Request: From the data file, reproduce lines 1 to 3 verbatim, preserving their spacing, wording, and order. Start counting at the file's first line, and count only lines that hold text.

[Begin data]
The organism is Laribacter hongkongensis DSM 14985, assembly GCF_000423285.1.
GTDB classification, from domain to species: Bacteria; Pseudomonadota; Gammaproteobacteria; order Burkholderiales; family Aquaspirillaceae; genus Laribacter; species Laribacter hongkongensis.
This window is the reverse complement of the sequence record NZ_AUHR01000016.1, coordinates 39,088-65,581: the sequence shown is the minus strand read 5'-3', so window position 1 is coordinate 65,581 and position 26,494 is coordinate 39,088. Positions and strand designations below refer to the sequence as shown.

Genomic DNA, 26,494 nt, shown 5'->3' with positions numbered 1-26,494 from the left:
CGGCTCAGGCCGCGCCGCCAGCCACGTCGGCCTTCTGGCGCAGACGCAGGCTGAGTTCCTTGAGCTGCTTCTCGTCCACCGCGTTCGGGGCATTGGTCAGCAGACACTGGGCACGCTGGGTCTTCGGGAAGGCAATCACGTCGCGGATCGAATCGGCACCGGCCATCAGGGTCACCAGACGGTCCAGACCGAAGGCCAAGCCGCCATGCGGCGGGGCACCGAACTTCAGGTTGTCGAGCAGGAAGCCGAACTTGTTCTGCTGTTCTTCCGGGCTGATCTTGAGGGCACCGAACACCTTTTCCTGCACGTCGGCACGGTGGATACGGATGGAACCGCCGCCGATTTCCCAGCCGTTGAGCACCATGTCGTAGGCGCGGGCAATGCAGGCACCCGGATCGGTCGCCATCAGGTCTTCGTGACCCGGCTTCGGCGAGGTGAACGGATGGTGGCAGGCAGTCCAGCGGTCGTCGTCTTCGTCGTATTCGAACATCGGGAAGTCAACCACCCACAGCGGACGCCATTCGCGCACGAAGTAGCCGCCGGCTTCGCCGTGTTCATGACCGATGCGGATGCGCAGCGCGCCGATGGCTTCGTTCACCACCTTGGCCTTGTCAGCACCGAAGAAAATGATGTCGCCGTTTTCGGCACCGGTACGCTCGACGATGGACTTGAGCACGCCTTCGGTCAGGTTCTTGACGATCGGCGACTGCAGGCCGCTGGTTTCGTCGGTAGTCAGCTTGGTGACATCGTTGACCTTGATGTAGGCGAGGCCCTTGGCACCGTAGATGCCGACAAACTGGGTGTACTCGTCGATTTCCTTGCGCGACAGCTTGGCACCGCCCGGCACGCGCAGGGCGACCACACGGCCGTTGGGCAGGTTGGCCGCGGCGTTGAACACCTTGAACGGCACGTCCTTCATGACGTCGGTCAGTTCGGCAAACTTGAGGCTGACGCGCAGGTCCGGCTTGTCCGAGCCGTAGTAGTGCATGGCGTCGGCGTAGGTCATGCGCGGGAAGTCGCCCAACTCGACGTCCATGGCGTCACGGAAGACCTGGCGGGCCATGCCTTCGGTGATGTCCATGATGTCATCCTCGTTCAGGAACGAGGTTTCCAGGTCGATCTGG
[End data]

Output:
The organism is Laribacter hongkongensis DSM 14985, assembly GCF_000423285.1.
GTDB classification, from domain to species: Bacteria; Pseudomonadota; Gammaproteobacteria; order Burkholderiales; family Aquaspirillaceae; genus Laribacter; species Laribacter hongkongensis.
This window is the reverse complement of the sequence record NZ_AUHR01000016.1, coordinates 39,088-65,581: the sequence shown is the minus strand read 5'-3', so window position 1 is coordinate 65,581 and position 26,494 is coordinate 39,088. Positions and strand designations below refer to the sequence as shown.